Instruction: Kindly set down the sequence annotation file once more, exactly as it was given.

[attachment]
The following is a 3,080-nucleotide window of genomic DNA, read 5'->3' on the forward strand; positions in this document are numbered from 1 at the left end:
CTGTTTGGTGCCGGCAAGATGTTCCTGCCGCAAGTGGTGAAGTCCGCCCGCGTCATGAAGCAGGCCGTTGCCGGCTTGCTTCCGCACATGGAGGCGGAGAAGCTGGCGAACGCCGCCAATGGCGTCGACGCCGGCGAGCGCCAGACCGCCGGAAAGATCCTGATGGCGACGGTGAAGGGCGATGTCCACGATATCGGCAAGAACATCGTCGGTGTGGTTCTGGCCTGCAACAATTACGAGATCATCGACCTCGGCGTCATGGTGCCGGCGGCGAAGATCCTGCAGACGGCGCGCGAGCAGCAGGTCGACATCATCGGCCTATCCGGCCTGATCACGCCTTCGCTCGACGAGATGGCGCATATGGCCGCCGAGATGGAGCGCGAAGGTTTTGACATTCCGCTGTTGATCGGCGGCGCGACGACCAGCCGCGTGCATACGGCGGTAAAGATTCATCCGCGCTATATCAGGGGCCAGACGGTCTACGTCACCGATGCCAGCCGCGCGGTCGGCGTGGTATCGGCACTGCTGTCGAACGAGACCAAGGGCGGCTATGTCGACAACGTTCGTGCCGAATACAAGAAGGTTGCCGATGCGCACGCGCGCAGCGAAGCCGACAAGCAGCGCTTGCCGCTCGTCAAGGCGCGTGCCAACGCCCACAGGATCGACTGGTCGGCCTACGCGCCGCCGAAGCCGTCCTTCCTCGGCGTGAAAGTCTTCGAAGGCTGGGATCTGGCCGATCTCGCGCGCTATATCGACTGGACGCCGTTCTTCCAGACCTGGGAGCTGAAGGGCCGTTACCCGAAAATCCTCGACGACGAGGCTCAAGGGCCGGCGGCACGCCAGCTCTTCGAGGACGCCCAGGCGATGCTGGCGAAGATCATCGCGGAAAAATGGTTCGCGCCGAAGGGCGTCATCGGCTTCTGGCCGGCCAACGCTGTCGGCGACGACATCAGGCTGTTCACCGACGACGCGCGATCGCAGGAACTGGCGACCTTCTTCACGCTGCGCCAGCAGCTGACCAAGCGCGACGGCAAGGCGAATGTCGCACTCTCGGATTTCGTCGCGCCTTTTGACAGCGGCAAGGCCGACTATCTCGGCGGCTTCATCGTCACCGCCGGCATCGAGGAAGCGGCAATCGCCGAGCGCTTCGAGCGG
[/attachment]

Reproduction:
The following is a 3,080-nucleotide window of genomic DNA, read 5'->3' on the forward strand; positions in this document are numbered from 1 at the left end:
CTGTTTGGTGCCGGCAAGATGTTCCTGCCGCAAGTGGTGAAGTCCGCCCGCGTCATGAAGCAGGCCGTTGCCGGCTTGCTTCCGCACATGGAGGCGGAGAAGCTGGCGAACGCCGCCAATGGCGTCGACGCCGGCGAGCGCCAGACCGCCGGAAAGATCCTGATGGCGACGGTGAAGGGCGATGTCCACGATATCGGCAAGAACATCGTCGGTGTGGTTCTGGCCTGCAACAATTACGAGATCATCGACCTCGGCGTCATGGTGCCGGCGGCGAAGATCCTGCAGACGGCGCGCGAGCAGCAGGTCGACATCATCGGCCTATCCGGCCTGATCACGCCTTCGCTCGACGAGATGGCGCATATGGCCGCCGAGATGGAGCGCGAAGGTTTTGACATTCCGCTGTTGATCGGCGGCGCGACGACCAGCCGCGTGCATACGGCGGTAAAGATTCATCCGCGCTATATCAGGGGCCAGACGGTCTACGTCACCGATGCCAGCCGCGCGGTCGGCGTGGTATCGGCACTGCTGTCGAACGAGACCAAGGGCGGCTATGTCGACAACGTTCGTGCCGAATACAAGAAGGTTGCCGATGCGCACGCGCGCAGCGAAGCCGACAAGCAGCGCTTGCCGCTCGTCAAGGCGCGTGCCAACGCCCACAGGATCGACTGGTCGGCCTACGCGCCGCCGAAGCCGTCCTTCCTCGGCGTGAAAGTCTTCGAAGGCTGGGATCTGGCCGATCTCGCGCGCTATATCGACTGGACGCCGTTCTTCCAGACCTGGGAGCTGAAGGGCCGTTACCCGAAAATCCTCGACGACGAGGCTCAAGGGCCGGCGGCACGCCAGCTCTTCGAGGACGCCCAGGCGATGCTGGCGAAGATCATCGCGGAAAAATGGTTCGCGCCGAAGGGCGTCATCGGCTTCTGGCCGGCCAACGCTGTCGGCGACGACATCAGGCTGTTCACCGACGACGCGCGATCGCAGGAACTGGCGACCTTCTTCACGCTGCGCCAGCAGCTGACCAAGCGCGACGGCAAGGCGAATGTCGCACTCTCGGATTTCGTCGCGCCTTTTGACAGCGGCAAGGCCGACTATCTCGGCGGCTTCATCGTCACCGCCGGCATCGAGGAAGCGGCAATCGCCGAGCGCTTCGAGCGG